Another fact in proof that lakes like Lake Pepin, and those mentioned by Professor Hind, were not cut through the solid rock by the forces now in existence, and then widened by the slow action of the weather on their mural sides, is that in various places in the old silurian formation there are chasms in the solid limestone rock, some of them occupied by foxes and ground-hogs, and some of them channels for water in times of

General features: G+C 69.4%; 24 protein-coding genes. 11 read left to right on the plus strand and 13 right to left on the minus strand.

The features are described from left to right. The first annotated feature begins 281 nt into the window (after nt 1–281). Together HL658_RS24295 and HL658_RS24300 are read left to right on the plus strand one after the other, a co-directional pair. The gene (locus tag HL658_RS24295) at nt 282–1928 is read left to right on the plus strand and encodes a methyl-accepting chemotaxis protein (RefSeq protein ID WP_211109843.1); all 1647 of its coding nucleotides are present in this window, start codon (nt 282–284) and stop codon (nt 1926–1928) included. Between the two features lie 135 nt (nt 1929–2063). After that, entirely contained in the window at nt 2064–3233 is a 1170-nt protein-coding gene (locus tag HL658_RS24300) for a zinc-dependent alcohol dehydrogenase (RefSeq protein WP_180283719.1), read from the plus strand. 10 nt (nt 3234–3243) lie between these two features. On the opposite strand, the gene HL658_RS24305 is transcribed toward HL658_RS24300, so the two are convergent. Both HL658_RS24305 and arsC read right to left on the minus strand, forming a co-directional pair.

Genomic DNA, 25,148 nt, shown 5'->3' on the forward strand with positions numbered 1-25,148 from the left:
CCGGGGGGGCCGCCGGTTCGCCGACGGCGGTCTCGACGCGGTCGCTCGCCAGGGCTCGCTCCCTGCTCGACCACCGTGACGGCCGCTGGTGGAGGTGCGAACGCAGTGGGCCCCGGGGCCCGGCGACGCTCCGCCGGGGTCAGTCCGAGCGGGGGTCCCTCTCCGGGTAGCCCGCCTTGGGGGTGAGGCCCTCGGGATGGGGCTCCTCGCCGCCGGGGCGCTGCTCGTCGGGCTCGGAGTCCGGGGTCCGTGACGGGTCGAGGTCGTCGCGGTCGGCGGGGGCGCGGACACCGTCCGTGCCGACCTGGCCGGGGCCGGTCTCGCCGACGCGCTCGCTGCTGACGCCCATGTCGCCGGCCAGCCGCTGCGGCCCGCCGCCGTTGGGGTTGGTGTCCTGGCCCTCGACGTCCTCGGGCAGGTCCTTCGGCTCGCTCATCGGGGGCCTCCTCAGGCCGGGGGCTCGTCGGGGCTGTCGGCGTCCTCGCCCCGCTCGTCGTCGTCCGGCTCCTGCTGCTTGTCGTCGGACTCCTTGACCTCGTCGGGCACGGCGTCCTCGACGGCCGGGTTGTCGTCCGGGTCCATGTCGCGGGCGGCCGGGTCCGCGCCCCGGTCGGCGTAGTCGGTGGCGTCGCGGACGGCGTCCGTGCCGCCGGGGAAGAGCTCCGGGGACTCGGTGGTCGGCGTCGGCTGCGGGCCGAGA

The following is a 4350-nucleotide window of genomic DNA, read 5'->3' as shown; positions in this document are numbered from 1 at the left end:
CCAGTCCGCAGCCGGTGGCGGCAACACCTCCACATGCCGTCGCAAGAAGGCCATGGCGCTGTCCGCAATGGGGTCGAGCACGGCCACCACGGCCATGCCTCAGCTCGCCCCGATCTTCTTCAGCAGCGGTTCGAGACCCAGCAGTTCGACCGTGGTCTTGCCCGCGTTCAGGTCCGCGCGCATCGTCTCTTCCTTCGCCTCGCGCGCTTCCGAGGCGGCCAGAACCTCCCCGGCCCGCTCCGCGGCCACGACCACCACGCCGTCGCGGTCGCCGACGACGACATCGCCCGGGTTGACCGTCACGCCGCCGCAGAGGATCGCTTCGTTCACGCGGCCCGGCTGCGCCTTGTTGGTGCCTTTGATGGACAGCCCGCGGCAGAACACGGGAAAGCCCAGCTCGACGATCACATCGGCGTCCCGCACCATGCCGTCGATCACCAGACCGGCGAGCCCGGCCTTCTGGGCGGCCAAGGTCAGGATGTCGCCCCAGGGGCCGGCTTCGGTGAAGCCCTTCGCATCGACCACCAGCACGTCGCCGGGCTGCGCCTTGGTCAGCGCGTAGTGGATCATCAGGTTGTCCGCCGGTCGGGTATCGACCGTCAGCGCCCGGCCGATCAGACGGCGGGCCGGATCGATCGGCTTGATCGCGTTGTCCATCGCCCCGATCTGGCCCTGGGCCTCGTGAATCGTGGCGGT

flood. These chasms have been fairly exposed to the action of the elements on their sides, but have not, in all past time, widened but six, eight, or ten inches, for few of them exceed ten inches in breadth. The Falls of Niagara and St. Anthony show no symptoms of widening. Thus, from many sources, we come to the same conclusion, that there formerly existed an eroding force that has denuded vast regions of the surface sediment, and in all probability cut out the channels of our large sedimentary rivers about as we now see them. This eroding force ceased to act before the drift period, as all drift rivers have manifestly cut their own channels with about the present amount of force found in existence.